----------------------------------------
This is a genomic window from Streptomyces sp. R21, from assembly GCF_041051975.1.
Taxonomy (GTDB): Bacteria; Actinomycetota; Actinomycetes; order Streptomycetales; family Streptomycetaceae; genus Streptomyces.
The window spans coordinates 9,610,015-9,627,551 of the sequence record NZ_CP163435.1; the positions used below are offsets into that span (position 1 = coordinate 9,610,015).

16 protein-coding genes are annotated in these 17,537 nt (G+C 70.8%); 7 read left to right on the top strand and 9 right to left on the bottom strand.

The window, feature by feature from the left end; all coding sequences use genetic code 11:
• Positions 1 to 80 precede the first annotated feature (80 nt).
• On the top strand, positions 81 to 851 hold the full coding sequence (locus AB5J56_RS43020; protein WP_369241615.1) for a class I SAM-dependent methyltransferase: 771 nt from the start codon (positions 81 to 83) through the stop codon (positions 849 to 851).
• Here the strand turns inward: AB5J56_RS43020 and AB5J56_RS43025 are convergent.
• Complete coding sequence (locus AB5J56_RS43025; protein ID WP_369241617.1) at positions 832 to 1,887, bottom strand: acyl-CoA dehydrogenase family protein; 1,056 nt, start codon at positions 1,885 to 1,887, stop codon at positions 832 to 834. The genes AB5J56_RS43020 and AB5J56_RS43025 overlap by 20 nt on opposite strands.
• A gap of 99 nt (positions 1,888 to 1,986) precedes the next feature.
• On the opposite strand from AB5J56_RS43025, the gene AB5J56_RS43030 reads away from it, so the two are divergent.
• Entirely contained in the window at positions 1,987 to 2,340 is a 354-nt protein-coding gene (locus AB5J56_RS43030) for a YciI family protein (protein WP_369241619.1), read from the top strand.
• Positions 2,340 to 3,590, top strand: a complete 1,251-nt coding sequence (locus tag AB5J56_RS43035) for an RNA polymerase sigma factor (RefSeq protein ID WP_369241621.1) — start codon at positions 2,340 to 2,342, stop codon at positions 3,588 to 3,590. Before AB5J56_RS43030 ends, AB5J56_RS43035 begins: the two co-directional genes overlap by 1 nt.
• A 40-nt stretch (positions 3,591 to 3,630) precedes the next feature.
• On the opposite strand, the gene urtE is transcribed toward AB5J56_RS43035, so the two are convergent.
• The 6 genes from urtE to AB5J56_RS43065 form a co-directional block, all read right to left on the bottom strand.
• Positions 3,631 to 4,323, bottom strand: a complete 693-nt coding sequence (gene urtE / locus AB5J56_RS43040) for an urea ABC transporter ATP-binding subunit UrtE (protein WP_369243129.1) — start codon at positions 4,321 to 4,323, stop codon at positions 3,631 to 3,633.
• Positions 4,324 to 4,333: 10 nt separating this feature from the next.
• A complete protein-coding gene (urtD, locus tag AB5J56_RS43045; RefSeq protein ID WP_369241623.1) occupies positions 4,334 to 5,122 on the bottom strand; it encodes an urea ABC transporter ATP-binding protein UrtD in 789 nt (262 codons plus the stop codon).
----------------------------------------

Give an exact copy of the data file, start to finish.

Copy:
This is a genomic window from Streptomyces sp. R21, from assembly GCF_041051975.1.
Taxonomy (GTDB): Bacteria; Actinomycetota; Actinomycetes; order Streptomycetales; family Streptomycetaceae; genus Streptomyces.
The window spans coordinates 9,610,015-9,627,551 of the sequence record NZ_CP163435.1; the positions used below are offsets into that span (position 1 = coordinate 9,610,015).

16 protein-coding genes are annotated in these 17,537 nt (G+C 70.8%); 7 read left to right on the top strand and 9 right to left on the bottom strand.

The window, feature by feature from the left end; all coding sequences use genetic code 11:
• Positions 1 to 80 precede the first annotated feature (80 nt).
• On the top strand, positions 81 to 851 hold the full coding sequence (locus AB5J56_RS43020; protein WP_369241615.1) for a class I SAM-dependent methyltransferase: 771 nt from the start codon (positions 81 to 83) through the stop codon (positions 849 to 851).
• Here the strand turns inward: AB5J56_RS43020 and AB5J56_RS43025 are convergent.
• Complete coding sequence (locus AB5J56_RS43025; protein ID WP_369241617.1) at positions 832 to 1,887, bottom strand: acyl-CoA dehydrogenase family protein; 1,056 nt, start codon at positions 1,885 to 1,887, stop codon at positions 832 to 834. The genes AB5J56_RS43020 and AB5J56_RS43025 overlap by 20 nt on opposite strands.
• A gap of 99 nt (positions 1,888 to 1,986) precedes the next feature.
• On the opposite strand from AB5J56_RS43025, the gene AB5J56_RS43030 reads away from it, so the two are divergent.
• Entirely contained in the window at positions 1,987 to 2,340 is a 354-nt protein-coding gene (locus AB5J56_RS43030) for a YciI family protein (protein WP_369241619.1), read from the top strand.
• Positions 2,340 to 3,590, top strand: a complete 1,251-nt coding sequence (locus tag AB5J56_RS43035) for an RNA polymerase sigma factor (RefSeq protein ID WP_369241621.1) — start codon at positions 2,340 to 2,342, stop codon at positions 3,588 to 3,590. Before AB5J56_RS43030 ends, AB5J56_RS43035 begins: the two co-directional genes overlap by 1 nt.
• A 40-nt stretch (positions 3,591 to 3,630) precedes the next feature.
• On the opposite strand, the gene urtE is transcribed toward AB5J56_RS43035, so the two are convergent.
• The 6 genes from urtE to AB5J56_RS43065 form a co-directional block, all read right to left on the bottom strand.
• Positions 3,631 to 4,323, bottom strand: a complete 693-nt coding sequence (gene urtE / locus AB5J56_RS43040) for an urea ABC transporter ATP-binding subunit UrtE (protein WP_369243129.1) — start codon at positions 4,321 to 4,323, stop codon at positions 3,631 to 3,633.
• Positions 4,324 to 4,333: 10 nt separating this feature from the next.
• A complete protein-coding gene (urtD, locus tag AB5J56_RS43045; RefSeq protein ID WP_369241623.1) occupies positions 4,334 to 5,122 on the bottom strand; it encodes an urea ABC transporter ATP-binding protein UrtD in 789 nt (262 codons plus the stop codon).